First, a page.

Six defendants were charged in Brooklyn federal court with stealing and cashing checks that were meant for court-appointed attorneys' legal work, prosecutors announced Wednesday.

  • February 07, 2024

    Insurers Reach Agreement In School Construction Injury Suit

    Travelers has ended its dispute over whether another insurer must defend a general contractor, school district and construction manager in a worker's personal injury lawsuit as additional insureds, after a New York federal judge on Wednesday approved the parties' mutual request to drop the action.

  • February 07, 2024

    Trainer Who Doped Horses Avoids Prison In Cooperation Deal

    A New York trainer who admitted drugging horses so that the outcomes of their races could be fixed avoided prison Wednesday after a Manhattan federal judge credited his extensive cooperation with prosecutors to include testifying at two trials.

  • February 07, 2024

    Travelers Must Cover $2M Tainted Benzene Load, Co. Says

    A multinational chemical company accused Travelers in New York federal court of unreasonably denying coverage for over $2.1 million it lost from a contaminated benzene shipment, saying the insurer must also cover costs incurred from suing at-fault parties since it further evaded its subrogation obligations.

  • February 07, 2024

    Construction Group Of The Year: Tannenbaum Helpern

    Tannenbaum Helpern Syracuse & Hirschtritt LLP worked on the reconstruction of major New York landmarks like Rockefeller Center and on office buildings in the city's Penn District business campus, earning the firm a spot among Law360's 2023 Construction Groups of the Year. 

  • February 07, 2024

    Ex-Wilmer Partner Among Biden's Latest District Court Picks

    President Joe Biden announced four judicial nominees on Wednesday morning to serve in district courts in New York, California and South Dakota.

  • February 06, 2024

    HHS Signs $4.75M Pact With NYC Hospital Over Data Theft

    A hospital in New York City's borough of the Bronx has agreed to pay $4.75 million and implement a corrective active plan to resolve the U.S. Department of Health and Human Services' claims that Montefiore Medical Center's "multiple" potential data security failings led to an employee stealing and selling thousands of patients' protected health information, the HHS said Tuesday. 

  • February 06, 2024

    Feds Say Mukasey Repping SBF, Mashinsky Possible Conflict

    Prosecutors alerted a New York federal judge Tuesday about a possible conflict stemming from Sam Bankman-Fried's recent hiring of Marc Mukasey, who also represents Celsius founder Alex Mashinsky in his criminal proceedings, noting Celsius lent money to Alameda Research, which repaid some of the loans using FTX's customer funds.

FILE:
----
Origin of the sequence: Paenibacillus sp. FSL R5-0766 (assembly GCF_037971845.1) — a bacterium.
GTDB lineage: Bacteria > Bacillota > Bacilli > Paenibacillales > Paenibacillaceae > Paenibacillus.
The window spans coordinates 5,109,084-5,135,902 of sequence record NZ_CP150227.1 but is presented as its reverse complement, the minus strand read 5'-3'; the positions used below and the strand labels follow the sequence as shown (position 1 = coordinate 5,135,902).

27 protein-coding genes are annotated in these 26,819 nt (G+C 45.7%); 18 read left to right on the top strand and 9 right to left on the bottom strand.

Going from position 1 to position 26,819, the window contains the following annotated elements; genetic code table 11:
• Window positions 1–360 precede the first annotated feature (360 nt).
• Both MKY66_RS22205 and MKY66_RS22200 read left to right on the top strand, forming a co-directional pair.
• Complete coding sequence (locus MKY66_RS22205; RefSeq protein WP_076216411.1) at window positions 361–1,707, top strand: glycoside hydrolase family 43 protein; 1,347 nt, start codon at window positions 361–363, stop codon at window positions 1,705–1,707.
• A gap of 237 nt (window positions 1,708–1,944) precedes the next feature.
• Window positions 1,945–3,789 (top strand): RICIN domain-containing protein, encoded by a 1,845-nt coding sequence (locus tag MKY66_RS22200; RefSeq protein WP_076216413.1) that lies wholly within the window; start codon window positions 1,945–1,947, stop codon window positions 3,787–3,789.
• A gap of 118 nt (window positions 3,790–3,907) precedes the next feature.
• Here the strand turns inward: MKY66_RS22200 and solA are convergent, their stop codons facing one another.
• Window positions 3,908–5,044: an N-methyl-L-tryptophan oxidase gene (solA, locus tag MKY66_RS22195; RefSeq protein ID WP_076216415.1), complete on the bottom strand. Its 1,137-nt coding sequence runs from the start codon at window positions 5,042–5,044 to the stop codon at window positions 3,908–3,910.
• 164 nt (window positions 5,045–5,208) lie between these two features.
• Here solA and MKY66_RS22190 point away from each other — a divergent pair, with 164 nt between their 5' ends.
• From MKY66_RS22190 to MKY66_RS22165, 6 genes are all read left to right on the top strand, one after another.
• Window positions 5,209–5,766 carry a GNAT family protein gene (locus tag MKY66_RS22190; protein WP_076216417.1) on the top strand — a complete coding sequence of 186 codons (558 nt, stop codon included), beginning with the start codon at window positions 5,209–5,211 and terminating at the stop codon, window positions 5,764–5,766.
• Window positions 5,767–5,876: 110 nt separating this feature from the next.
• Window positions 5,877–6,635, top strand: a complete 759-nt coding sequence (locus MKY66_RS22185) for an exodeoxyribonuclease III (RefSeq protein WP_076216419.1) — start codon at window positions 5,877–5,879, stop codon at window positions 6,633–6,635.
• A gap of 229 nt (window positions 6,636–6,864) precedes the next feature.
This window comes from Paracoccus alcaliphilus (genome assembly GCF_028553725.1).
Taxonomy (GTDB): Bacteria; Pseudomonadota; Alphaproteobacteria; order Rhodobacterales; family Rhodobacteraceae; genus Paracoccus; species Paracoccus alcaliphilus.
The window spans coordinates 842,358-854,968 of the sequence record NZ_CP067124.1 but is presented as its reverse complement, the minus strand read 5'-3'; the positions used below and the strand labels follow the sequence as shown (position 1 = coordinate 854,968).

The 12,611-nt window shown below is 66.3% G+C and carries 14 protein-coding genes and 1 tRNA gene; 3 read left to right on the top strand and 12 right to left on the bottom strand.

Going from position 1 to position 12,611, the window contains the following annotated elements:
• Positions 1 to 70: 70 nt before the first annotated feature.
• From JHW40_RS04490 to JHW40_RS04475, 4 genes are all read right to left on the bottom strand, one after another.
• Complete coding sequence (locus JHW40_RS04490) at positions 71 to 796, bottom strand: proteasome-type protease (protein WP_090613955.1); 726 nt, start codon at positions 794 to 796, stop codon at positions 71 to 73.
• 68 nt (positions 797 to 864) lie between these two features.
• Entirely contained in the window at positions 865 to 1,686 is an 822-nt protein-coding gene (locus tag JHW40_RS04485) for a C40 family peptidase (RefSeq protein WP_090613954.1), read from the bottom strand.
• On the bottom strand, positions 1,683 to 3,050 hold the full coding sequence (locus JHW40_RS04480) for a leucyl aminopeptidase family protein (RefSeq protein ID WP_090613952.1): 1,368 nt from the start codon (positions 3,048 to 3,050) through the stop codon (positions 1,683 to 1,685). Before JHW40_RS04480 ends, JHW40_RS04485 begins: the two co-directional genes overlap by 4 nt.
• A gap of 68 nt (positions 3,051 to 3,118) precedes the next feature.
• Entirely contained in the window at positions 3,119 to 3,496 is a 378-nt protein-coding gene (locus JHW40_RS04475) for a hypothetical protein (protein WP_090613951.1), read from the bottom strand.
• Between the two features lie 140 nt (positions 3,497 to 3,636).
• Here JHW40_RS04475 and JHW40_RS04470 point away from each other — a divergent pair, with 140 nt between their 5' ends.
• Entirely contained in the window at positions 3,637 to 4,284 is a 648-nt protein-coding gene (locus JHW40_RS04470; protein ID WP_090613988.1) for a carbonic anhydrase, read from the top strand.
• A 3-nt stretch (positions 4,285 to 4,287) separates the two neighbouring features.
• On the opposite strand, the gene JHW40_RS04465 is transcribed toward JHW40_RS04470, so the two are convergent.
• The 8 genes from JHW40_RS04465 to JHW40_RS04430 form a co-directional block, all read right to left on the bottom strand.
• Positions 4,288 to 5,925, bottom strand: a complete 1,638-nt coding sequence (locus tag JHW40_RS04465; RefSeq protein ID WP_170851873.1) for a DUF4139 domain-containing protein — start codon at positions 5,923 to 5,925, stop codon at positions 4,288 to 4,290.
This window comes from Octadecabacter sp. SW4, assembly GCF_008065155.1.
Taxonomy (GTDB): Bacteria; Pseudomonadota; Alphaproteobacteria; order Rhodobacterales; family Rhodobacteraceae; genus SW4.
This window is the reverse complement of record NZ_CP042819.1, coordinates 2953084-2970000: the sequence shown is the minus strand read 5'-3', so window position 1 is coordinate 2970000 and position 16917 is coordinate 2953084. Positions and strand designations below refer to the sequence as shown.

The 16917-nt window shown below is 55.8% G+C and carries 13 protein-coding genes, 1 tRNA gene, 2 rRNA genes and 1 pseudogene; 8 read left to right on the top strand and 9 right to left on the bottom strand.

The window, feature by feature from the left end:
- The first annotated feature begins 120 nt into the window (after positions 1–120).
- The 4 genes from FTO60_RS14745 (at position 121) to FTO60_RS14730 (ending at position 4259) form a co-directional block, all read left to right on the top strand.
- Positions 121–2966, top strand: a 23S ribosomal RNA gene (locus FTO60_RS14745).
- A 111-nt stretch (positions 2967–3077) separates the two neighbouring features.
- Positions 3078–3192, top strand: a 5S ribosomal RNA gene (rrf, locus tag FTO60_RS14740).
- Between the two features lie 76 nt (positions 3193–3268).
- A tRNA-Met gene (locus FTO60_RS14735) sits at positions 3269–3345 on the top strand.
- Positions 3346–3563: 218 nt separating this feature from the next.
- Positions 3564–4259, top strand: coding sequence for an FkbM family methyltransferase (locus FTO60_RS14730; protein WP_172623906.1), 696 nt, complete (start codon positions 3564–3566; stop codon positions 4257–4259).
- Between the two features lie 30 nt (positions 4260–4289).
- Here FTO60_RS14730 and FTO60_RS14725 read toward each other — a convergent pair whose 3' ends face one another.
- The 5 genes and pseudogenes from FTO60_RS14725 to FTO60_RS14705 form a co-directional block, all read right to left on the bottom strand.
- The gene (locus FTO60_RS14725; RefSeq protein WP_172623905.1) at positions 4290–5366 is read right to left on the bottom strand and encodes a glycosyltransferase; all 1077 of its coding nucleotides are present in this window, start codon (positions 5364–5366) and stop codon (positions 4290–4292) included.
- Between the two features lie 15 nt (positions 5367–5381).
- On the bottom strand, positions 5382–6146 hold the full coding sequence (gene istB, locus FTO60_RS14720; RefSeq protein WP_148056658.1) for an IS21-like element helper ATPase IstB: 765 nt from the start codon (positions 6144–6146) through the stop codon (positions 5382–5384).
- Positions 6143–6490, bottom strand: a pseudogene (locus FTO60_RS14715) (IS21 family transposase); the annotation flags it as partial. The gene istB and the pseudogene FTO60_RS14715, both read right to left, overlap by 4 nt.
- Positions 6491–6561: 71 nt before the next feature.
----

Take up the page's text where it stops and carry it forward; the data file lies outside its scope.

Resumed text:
• February 06, 2024

    SDNY Whistleblower Program Promises Rewards, Carries Risk

    A new whistleblower pilot program for corporate fraud and public corruption from the Manhattan U.S. Attorney's Office marks a significant departure from the district's traditional approach, but potential participants risk self-incrimination if they offer information the government already knows, former prosecutors warned.

  • February 06, 2024

    NY Court System Can't Duck Ex-Judicial Aide's Sex Abuse Suit

    A New York federal judge on Monday refused to toss a court employee's suit accusing the court system of conspiring to protect a judge she claims raped her, adopting a magistrate judge's report finding her retaliation and discrimination claims stemming from being placed on unpaid leave could constitute adverse employment actions.

  • February 06, 2024

    Nestle Ducks Baby Formula Antitrust Suit, But Not Gerber

    A New York federal judge on Tuesday cut Switzerland-based Nestle loose from a baby formula packager's antitrust suit alleging Gerber breached a contract and cut an anti-competitive agreement with Perrigo to stave off competition in major retail stores, but ruled that Perrigo and Gerber will have to continue fighting the claims.

Expert Analysis

  • Asserting 'Presence-Of-Counsel' Defense In Securities Trials

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    As illustrated by the fraud trial of FTX founder Sam Bankman-Fried, defense attorneys in securities trials might consider arguing that counsel had some involvement in the conduct at issue — if the more formal advice-of-counsel defense is unavailable and circumstances allow for a privilege waiver, say Joseph Dever and Matthew Elkin at Cozen O'Connor.

  • An Overview Of Circuit Courts' Interlocutory Motion Standards

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    The Federal Arbitration Act allows litigants to file an immediate appeal from an order declining to enforce an arbitration agreement, but the circuit courts differ on the specific requirements for the underlying order as well as which motion must be filed, as demonstrated in several 2023 decisions, says Kristen Mueller at Mueller Law.

  • 3 Rulings Illustrate Infringement Hurdles For Hip-Hop Plaintiffs

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    Three district court decisions dismissing hip-hop copyright claims recently came down in quick succession, indicating that plaintiffs face significant hurdles when they premise claims on the use of words, phrases and themes that are common in the genre, say Benjamin Halperin and Shiara Robinson at Cowan DeBaets.